Emo is a punk rock music genre characterized by an emphasis on emotional expression, sometimes through confessional lyrics. It emerged as a style of post-hardcore from the mid-1980s hardcore punk movement in Washington, D.C., where it was known as "emotional hardcore" or "emocore" and pioneered by bands such as Rites of Spring and Embrace. In the early-mid 1990s, emo was adopted and reinvented by alternative rock, indie rock and pop punk bands such as Sunny Day Real Estate, Jawbreaker, Weezer and Jimmy Eat World, with Weezer breaking into the mainstream during this time.
Often seen as a subculture, emo also signifies a specific relationship between fans and artists and certain aspects of fashion, culture and behavior. Emo fashion has been associated with skinny jeans; tight t-shirts with band names; studded belts; and flat, straight, jet-black hair with long bangs. Fans of emo music who dress like this are referred to as "emo kids" or "emos".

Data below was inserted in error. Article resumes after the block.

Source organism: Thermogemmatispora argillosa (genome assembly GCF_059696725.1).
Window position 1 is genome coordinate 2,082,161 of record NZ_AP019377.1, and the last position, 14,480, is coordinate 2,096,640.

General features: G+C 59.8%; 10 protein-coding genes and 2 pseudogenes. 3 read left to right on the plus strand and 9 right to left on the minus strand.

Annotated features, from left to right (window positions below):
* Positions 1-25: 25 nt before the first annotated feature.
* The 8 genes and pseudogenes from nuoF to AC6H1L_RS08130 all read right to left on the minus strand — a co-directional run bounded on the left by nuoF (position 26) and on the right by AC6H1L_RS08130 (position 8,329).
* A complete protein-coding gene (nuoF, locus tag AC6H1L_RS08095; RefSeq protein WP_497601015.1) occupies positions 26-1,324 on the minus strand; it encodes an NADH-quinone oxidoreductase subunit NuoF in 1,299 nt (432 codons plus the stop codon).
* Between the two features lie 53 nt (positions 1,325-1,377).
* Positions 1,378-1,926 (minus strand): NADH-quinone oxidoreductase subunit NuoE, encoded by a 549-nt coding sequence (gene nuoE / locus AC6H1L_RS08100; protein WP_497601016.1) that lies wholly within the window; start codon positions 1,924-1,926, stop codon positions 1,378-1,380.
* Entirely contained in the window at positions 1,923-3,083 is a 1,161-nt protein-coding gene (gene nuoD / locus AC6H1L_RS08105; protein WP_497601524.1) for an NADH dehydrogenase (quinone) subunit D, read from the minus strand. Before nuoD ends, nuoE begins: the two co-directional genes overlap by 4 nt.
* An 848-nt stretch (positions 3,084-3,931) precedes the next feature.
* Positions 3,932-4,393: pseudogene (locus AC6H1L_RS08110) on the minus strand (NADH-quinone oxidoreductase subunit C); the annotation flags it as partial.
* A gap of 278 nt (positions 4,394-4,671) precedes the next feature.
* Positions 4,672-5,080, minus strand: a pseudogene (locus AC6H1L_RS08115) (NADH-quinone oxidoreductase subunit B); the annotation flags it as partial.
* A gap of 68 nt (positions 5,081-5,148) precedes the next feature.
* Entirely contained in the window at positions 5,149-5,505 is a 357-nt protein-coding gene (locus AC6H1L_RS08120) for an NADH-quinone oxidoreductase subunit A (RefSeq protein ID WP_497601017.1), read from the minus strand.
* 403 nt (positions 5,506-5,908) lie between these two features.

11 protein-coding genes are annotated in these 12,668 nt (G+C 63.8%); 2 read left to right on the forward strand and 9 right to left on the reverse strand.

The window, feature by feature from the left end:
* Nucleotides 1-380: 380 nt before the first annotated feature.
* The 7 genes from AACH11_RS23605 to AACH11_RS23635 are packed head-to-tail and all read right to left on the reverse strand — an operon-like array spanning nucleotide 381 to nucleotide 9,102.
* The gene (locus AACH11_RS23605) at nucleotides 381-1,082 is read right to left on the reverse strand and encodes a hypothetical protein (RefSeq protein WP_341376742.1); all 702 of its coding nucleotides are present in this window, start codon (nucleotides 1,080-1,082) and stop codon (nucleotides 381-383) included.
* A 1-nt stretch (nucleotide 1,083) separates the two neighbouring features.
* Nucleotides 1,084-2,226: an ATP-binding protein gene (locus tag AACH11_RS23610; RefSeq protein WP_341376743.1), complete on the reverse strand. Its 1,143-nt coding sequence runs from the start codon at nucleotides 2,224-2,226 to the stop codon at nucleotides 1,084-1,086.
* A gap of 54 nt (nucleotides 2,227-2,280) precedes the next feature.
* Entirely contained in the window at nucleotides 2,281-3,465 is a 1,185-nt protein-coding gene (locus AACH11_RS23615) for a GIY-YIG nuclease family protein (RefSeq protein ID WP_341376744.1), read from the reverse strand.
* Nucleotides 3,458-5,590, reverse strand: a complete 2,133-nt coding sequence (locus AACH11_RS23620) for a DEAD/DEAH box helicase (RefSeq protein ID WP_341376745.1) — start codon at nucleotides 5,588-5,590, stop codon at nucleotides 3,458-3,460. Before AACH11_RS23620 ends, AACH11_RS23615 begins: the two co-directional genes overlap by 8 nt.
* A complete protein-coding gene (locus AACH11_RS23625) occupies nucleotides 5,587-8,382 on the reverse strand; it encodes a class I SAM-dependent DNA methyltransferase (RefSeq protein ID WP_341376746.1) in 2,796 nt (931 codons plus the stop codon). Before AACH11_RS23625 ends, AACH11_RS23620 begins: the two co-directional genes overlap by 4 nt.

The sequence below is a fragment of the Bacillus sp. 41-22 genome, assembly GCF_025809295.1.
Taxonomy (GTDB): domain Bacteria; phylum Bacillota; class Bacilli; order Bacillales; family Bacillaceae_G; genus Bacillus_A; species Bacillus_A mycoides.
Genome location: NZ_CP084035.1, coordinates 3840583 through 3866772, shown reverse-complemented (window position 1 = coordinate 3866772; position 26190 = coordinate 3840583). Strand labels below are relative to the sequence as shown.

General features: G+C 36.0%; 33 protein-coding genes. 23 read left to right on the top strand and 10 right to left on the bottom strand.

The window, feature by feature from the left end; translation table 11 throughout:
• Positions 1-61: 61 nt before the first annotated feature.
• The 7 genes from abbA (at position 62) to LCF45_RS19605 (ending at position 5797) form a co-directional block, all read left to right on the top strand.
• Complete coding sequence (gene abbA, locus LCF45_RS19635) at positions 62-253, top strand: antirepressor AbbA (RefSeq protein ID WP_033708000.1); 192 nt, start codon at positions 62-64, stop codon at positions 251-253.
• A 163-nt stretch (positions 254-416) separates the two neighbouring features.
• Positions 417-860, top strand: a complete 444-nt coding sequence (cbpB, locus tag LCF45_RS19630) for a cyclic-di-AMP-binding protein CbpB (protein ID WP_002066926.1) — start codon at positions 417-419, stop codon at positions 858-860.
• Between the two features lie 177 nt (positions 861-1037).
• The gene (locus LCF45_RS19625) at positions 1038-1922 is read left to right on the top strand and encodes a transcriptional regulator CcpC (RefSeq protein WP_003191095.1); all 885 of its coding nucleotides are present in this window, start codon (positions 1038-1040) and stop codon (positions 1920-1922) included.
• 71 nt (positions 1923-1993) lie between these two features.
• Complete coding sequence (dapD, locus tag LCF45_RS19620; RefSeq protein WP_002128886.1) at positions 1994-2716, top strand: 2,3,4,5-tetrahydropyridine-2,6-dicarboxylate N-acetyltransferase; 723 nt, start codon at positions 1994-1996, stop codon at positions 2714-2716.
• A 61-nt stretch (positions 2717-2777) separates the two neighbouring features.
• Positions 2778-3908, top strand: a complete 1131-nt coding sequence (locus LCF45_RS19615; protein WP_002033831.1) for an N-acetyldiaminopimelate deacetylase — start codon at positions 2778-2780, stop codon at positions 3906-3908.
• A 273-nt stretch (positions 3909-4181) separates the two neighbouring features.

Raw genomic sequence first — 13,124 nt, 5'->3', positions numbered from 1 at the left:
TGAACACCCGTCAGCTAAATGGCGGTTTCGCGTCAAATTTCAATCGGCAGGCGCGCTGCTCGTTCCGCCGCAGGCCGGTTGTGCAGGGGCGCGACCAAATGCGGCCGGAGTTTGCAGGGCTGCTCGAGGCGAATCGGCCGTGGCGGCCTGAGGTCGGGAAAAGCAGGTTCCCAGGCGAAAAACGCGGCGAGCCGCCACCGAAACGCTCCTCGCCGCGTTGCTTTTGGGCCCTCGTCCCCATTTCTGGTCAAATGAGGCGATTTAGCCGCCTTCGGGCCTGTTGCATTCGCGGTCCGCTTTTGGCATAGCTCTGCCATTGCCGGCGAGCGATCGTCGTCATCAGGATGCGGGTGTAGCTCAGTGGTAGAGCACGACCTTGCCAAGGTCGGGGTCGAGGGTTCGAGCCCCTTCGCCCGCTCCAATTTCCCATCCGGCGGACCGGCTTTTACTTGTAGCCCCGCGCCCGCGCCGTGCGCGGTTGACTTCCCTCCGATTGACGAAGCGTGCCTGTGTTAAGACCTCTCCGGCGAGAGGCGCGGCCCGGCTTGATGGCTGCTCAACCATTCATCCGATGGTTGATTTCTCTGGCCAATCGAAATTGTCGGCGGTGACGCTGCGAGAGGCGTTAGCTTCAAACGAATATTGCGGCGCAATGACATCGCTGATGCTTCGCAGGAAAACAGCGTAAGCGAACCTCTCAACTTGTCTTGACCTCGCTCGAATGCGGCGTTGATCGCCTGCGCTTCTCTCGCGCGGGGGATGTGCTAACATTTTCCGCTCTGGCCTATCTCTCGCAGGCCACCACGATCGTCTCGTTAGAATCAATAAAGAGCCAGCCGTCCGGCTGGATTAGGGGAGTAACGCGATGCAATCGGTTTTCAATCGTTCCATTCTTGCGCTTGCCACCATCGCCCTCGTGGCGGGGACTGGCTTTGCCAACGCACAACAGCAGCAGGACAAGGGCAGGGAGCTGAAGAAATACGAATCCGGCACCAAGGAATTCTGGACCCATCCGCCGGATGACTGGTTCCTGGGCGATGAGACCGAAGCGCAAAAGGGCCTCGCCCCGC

Emo entered mainstream culture in the early 2000s with the success of Jimmy Eat World and Dashboard Confessional and many artists signed to major record labels. Bands such as My Chemical Romance, AFI, Fall Out Boy and the Red Jumpsuit Apparatus continued the genre's popularity during the rest of the decade. By the mid 2010s, emo's popularity had waned, with some groups changing their sound and others disbanding. Meanwhile, however, a mainly underground emo revival emerged, with bands such as The World Is a Beautiful Place & I Am No Longer Afraid to Die and Modern Baseball drawing on the sound and aesthetic of 1990s emo.
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